Carbondale native, Aspen, Rampage alum Jacober enjoying ‘amazing experience’ with NAHL’s Grit
Wilder Jacober has always had high expectations of himself.
After playing last season in the USPHL, the Carbondale native challenged himself to move up the junior hockey ladder for 2023-24, and that ended up with Jacober playing for the NAHL’s first-year Colorado Grit franchise.
“After falling short of playing Tier II juniors last season, I was obviously exited when I heard the NAHL was coming to Colorado,” said Jacober. “I was invited to the pre-draft camp and played well and received the invite for main camp. After main camp, I was unfortunately not invited to training camp, despite playing well. Fortunately for me, some things shifted in the roster and I was invited back to training camp to try and work my way into the lineup as a day-to-day player. I’ve been with the Grit ever since and have had an amazing experience in a great organization.
“It’s super exiting and special. As a kid growing up in Colorado, all you dream of is playing near home at the level you want. My goals don’t stop with junior hockey, but it feels pretty special to play at a high level and be close to home.”
Growing up, Jacober skated his first several years with Aspen Junior Hockey before making the jump to AAA hockey with the Colorado Rampage, where he played the rest of his years before heading to the USPHL’s Provo Predators last season.
“Aspen Junior Hockey was a huge part of developing and where I fell in love with the game,” said Jacober. “When I was 13, I understood in order to pursue hockey as a career or fulfill my goals, I’d have to move on to AAA hockey. I don’t believe you always have to rush moving up in the sport, but this was the right time for me. I played for the Rampage the rest of my youth career. From Andrew Sherman, the owner, all the way through the organization, it was nothing short of amazing learning from every coach and or player. I grew so much throughout being a part of Rampage. From off the ice to on the ice, it was the biggest growth period in my life.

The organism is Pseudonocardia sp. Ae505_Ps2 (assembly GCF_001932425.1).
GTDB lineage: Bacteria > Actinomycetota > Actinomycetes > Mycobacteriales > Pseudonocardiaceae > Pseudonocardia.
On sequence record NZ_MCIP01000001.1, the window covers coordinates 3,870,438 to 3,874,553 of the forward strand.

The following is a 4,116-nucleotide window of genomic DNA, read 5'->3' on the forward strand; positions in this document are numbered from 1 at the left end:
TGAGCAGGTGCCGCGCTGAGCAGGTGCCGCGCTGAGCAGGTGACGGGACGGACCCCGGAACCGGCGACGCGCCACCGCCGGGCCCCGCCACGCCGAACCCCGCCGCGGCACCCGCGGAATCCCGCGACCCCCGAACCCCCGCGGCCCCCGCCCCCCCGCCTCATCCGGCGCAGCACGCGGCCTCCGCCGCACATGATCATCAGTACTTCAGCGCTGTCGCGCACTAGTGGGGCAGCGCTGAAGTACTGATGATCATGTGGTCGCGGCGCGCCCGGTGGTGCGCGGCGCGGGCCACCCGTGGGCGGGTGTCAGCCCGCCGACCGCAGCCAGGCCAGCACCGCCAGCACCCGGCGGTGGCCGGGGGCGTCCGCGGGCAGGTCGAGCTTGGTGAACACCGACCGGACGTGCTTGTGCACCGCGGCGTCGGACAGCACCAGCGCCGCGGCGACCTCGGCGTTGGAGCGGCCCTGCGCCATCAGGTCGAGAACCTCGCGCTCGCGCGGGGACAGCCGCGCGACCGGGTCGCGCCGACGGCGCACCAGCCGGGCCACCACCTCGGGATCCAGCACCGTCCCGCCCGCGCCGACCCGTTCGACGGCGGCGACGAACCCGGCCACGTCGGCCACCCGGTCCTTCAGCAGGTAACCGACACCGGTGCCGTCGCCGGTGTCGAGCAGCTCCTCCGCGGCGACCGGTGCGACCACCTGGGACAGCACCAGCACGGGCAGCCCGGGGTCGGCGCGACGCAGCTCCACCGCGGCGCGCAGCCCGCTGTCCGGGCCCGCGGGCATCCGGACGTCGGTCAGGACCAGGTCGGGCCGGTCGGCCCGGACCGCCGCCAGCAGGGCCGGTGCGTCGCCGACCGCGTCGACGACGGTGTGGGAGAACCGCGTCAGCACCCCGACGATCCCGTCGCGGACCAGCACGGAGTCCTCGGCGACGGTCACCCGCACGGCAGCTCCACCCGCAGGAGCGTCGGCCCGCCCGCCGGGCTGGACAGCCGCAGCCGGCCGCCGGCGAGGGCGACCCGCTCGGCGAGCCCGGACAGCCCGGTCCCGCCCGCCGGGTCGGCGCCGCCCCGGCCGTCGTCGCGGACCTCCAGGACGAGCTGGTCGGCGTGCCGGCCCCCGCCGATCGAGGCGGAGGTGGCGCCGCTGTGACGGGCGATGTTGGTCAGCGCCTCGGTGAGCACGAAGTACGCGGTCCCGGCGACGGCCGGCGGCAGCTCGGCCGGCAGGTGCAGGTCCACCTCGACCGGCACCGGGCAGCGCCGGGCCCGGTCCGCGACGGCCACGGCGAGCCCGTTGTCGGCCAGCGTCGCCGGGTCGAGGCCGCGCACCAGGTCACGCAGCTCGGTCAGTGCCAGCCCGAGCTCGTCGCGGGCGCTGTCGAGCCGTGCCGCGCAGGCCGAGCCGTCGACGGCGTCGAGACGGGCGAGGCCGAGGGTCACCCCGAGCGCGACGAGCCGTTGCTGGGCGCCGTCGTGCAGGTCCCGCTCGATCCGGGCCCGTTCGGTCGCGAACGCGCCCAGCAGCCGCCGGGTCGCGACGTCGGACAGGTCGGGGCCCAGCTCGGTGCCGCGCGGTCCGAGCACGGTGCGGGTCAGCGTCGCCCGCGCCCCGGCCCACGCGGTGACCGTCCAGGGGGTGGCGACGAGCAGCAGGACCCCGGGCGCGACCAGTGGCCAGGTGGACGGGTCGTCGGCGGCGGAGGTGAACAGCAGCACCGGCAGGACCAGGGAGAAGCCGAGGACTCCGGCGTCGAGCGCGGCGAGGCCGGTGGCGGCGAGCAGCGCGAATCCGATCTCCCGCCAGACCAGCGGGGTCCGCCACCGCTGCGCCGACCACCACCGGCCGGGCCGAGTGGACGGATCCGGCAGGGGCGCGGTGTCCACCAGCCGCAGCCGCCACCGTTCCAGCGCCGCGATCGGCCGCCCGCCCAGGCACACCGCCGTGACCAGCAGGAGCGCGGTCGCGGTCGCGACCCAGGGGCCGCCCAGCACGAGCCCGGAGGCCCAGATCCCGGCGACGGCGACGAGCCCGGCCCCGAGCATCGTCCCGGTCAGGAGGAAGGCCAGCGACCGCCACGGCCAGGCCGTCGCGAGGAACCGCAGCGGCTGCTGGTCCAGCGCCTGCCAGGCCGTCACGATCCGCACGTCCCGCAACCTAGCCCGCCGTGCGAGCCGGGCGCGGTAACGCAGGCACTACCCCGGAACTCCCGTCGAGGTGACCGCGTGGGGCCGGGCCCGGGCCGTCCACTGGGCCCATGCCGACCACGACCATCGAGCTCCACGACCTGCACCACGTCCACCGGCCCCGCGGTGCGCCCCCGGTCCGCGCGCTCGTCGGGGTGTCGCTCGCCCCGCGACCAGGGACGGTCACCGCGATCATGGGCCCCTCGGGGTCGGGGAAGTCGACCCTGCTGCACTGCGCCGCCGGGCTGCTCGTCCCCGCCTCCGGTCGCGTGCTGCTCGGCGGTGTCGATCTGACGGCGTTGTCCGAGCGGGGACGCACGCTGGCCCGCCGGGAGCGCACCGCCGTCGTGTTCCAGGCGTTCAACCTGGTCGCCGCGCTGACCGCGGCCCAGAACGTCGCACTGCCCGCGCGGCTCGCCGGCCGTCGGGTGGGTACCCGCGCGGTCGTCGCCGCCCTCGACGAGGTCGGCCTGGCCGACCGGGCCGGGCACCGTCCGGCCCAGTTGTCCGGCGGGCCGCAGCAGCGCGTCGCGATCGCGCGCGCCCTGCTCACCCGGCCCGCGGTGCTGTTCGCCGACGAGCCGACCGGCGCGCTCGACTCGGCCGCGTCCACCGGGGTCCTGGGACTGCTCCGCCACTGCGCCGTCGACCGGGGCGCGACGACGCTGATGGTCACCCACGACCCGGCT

“Playing in Provo was a great experience, and I was able to develop my game a ton.”
Jacober explained how hockey has been his passion for as long as he can remember.
“I was introduced to hockey at a very young age by my dad, who was a ski racer,” Jacober said. “He grew up ski racing and started playing hockey in college and he found a love for the game so when I was born, he would bring me out to the pond. From the age of three, that’s all I’ve wanted to do.
“I have so many amazing memories from hockey in Colorado that it’s impossible to list them. From growing up at the rink to making so many lifelong friends, it’s been the majority of my life to this point and I wouldn’t have it any other way. The amount of learning and experience you can gain from the sport is, in my opinion, equal to an education through school. From family, coaches, friends, etcetera, there are so many memories to be had.”
And he intends to keep the memories flowing, too.
“It’s crazy to say, but my short-term goal is to commit and play hockey at the NCAA Division I level,” said Jacober. “It’s been the biggest goal thus far in my life and to think it’s a short-term goal is bizarre. With 25 games left in the season, the window is closing fast. It’s all I’ve ever dreamed of, but whether or not it becomes a reality, the amount of work and time I’ve put into the sport will never be a waste of time. The lessons and principles I’ve learned from being an athlete and hockey player are so much bigger than the game itself, and it has given me everything I know.
“Long-term goals, I hope to be successful. Successful in the term of waking up and doing what I love, whether it’s still related to hockey or not, I believe this sport has given me the tools and work ethic to be able to accomplish what I’d like.”
Photo/Kristy Lourance Photography
— Matt Mackinder
(January 31, 2024)